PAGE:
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European Shares Seen Higher as Hopes Grow for Rate Cut

European shares are called to open the day slightly higher as trading is expected to be thinner due to the Fourth of July public holiday in the United States and the closure of markets there.

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The FTSE 100 was called to open higher by 8 points, the DAX is seen up by 9 points and the CAC 40 higher by 3 points.

European shares closed Tuesday’s session at a two-month high on the back of renewed hopes that European policymakers – in particular the European Central Bank – may take decisive steps to tackle the debt crisis.

Expectations are high that Thursday will see a rate cut by the ECB and potentially more monetary measures to tackle the crisis.

In an interview with CNBC International Monetary Fund head Christine Lagarde said more monetary easing was not necessarily the right thing for the entire euro zone, citing Germany as an example of a country which did not need lower interest rates.

She said: “You can't dissociate when you use that kind of monetary policy instrument.”

The Libor-rigging scandal will move up a gear with the expected appearance of ex-Barclays Chief Executive Bob Diamond in front of U.K.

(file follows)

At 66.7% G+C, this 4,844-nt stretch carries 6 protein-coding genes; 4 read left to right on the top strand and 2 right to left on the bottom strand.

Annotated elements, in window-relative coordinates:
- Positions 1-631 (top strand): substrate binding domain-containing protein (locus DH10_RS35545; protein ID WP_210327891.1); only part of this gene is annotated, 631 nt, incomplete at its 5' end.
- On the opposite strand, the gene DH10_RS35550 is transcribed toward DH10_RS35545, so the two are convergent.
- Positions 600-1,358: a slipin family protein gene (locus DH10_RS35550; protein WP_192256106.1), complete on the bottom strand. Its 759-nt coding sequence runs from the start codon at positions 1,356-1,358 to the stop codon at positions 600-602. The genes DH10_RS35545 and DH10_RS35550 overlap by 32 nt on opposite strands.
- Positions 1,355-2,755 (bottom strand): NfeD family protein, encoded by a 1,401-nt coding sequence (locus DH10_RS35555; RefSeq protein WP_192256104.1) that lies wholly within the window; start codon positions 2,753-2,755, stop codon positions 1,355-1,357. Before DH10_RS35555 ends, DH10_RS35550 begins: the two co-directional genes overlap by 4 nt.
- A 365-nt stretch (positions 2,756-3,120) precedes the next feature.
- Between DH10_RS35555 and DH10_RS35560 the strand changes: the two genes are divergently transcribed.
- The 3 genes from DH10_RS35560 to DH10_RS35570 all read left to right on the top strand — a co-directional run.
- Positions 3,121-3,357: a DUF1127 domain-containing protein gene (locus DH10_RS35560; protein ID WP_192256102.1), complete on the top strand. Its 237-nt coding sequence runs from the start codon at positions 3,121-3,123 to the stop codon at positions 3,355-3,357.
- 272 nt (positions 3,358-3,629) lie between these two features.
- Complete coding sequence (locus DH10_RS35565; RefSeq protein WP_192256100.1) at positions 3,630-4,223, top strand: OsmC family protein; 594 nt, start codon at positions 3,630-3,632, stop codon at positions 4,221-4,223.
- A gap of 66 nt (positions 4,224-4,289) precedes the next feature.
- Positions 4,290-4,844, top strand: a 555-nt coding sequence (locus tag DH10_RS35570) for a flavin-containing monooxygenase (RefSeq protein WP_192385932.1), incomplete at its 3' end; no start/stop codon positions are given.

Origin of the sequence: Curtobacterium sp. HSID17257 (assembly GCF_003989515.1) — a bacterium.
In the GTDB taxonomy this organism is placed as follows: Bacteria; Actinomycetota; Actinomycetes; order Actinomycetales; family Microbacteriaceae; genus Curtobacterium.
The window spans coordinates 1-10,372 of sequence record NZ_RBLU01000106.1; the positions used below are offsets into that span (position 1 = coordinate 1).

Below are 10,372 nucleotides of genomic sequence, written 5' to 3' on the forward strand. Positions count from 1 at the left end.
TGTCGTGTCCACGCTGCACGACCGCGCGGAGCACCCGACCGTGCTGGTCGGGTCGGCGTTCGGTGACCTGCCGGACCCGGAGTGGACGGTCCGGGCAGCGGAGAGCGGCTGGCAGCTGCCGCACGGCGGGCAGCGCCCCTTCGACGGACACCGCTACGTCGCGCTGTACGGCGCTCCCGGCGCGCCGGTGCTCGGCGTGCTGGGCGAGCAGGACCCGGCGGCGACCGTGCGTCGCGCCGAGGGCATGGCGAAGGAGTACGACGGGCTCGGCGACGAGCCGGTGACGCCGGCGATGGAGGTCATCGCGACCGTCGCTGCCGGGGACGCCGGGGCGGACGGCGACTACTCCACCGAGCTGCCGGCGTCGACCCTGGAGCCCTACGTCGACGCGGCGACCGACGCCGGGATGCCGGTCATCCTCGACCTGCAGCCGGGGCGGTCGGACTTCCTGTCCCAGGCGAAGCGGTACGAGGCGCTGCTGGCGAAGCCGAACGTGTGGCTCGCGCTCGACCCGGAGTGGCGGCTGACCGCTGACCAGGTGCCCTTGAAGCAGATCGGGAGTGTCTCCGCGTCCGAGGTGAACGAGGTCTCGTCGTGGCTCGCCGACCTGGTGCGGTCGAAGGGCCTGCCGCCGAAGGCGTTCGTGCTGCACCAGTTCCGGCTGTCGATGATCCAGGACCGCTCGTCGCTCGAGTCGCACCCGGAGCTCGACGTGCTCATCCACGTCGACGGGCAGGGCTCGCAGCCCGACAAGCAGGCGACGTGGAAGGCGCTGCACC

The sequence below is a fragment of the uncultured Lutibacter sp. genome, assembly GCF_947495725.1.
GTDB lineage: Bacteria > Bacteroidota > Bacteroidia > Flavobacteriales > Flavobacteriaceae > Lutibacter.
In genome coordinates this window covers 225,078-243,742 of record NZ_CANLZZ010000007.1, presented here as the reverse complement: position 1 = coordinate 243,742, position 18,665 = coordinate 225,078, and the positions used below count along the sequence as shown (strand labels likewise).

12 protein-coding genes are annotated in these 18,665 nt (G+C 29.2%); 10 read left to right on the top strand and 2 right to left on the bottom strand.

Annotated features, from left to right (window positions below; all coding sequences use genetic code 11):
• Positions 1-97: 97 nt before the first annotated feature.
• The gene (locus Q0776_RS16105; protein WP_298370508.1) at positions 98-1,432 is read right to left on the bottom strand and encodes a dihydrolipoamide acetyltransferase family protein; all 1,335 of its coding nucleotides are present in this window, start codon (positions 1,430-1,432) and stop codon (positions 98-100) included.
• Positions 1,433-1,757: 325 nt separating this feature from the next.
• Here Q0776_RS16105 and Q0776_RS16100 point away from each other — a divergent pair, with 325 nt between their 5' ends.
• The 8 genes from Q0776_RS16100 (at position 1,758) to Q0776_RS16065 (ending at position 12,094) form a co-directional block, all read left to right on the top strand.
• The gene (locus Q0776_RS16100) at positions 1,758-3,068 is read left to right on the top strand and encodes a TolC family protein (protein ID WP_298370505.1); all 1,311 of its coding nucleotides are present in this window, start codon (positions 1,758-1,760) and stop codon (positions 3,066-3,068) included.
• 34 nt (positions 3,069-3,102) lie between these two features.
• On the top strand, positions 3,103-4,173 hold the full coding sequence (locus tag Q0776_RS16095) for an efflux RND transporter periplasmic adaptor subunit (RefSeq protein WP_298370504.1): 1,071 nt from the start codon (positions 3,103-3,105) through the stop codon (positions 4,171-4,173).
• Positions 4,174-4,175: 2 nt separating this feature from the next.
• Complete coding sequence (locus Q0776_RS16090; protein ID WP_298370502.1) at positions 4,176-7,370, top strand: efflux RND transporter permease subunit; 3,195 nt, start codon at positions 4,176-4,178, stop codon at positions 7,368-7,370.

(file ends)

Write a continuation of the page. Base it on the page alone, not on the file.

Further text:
MPs, which is threatening to pull in core figures from the Bank of England and previous government.

Barclays’ published a memo Tuesday night which revealed that ex-Chief Operating Officer Jerry del Missier understood that the government and BoE would approve if Libor rates were manipulated at the height of the banking crisis in 2008.

German Chancellor Angela Merkel and Italian Prime Minister Mario Monti meet in Rome in what is billed as a routine meeting to discuss government level issues.

Merkel is facing domestic pressures following reports that one of her coalition partners threatened to topple the government over the apparent softening stance of the Chancellor at the European summit last week on giving troubled euro zone countries loans without rigorous conditions attached.

In bond auction news Germany tenders 4 billion euros ($6.3 billion) in 5-year bonds at 10:00 BST.

Contact Europe: Economy

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